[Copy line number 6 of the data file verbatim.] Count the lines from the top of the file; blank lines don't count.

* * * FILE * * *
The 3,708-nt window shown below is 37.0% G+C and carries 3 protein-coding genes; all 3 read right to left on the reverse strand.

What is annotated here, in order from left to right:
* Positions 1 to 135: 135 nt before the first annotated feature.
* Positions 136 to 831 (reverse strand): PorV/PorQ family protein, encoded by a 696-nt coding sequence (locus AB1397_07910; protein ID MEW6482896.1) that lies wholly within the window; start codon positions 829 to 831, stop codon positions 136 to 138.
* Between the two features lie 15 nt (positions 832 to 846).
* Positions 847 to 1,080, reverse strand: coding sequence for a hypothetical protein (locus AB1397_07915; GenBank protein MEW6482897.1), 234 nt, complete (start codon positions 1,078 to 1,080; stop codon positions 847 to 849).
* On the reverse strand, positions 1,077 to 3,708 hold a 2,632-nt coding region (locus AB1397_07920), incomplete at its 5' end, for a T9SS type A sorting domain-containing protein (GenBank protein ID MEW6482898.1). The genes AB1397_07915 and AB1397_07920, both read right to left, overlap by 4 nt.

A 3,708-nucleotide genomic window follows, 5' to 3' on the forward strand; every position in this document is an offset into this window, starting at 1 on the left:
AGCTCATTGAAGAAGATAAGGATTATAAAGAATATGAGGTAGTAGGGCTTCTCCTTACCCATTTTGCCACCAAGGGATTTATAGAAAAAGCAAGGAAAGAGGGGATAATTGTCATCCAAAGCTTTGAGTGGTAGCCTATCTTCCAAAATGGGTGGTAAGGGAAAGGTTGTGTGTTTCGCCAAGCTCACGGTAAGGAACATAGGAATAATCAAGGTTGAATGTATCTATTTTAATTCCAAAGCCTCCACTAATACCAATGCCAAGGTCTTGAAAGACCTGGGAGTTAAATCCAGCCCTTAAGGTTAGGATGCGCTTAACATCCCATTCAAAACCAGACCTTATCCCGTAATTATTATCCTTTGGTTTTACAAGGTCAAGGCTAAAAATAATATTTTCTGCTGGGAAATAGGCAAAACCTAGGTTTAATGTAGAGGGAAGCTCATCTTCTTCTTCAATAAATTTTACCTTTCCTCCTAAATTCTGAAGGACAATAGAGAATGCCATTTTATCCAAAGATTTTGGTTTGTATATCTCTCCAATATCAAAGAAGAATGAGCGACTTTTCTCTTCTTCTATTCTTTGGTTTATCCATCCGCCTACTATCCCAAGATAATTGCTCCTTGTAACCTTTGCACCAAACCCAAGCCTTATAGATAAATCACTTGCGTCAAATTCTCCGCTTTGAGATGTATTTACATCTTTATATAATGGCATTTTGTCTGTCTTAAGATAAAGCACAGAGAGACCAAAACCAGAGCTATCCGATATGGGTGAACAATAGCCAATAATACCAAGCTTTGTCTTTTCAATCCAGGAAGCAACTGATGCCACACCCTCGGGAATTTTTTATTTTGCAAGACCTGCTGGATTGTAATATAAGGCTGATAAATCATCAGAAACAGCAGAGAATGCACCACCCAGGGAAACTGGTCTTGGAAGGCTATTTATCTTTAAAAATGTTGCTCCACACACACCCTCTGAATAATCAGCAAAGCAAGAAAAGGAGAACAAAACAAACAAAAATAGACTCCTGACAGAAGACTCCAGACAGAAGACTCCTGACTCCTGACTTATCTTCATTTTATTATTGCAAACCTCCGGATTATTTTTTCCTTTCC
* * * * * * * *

* Positions 847 to 1,080, reverse strand: coding sequence for a hypothetical protein (locus AB1397_07915; GenBank protein MEW6482897.1), 234 nt, complete (start codon positions 1,078 to 1,080; stop codon positions 847 to 849).